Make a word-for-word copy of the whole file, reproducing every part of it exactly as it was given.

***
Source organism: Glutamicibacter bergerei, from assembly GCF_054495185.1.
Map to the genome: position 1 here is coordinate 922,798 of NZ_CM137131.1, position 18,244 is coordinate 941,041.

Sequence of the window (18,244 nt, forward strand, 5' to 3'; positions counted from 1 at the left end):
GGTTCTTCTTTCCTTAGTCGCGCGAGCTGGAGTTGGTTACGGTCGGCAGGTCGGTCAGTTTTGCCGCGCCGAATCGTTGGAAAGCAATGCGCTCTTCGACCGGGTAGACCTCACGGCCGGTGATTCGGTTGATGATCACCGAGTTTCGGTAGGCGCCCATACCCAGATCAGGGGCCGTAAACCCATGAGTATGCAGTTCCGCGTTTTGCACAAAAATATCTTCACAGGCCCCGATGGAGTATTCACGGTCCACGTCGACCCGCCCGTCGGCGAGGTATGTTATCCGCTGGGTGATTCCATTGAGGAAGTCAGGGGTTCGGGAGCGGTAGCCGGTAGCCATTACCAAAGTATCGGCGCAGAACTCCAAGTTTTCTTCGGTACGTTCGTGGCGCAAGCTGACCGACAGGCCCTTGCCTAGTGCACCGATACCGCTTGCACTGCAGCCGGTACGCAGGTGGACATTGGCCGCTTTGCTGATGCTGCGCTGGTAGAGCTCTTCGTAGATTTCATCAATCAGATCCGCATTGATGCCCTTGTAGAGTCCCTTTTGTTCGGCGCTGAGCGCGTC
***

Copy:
Source organism: Glutamicibacter bergerei, from assembly GCF_054495185.1.
Map to the genome: position 1 here is coordinate 922,798 of NZ_CM137131.1, position 18,244 is coordinate 941,041.

Sequence of the window (18,244 nt, forward strand, 5' to 3'; positions counted from 1 at the left end):
GGTTCTTCTTTCCTTAGTCGCGCGAGCTGGAGTTGGTTACGGTCGGCAGGTCGGTCAGTTTTGCCGCGCCGAATCGTTGGAAAGCAATGCGCTCTTCGACCGGGTAGACCTCACGGCCGGTGATTCGGTTGATGATCACCGAGTTTCGGTAGGCGCCCATACCCAGATCAGGGGCCGTAAACCCATGAGTATGCAGTTCCGCGTTTTGCACAAAAATATCTTCACAGGCCCCGATGGAGTATTCACGGTCCACGTCGACCCGCCCGTCGGCGAGGTATGTTATCCGCTGGGTGATTCCATTGAGGAAGTCAGGGGTTCGGGAGCGGTAGCCGGTAGCCATTACCAAAGTATCGGCGCAGAACTCCAAGTTTTCTTCGGTACGTTCGTGGCGCAAGCTGACCGACAGGCCCTTGCCTAGTGCACCGATACCGCTTGCACTGCAGCCGGTACGCAGGTGGACATTGGCCGCTTTGCTGATGCTGCGCTGGTAGAGCTCTTCGTAGATTTCATCAATCAGATCCGCATTGATGCCCTTGTAGAGTCCCTTTTGTTCGGCGCTGAGCGCGTC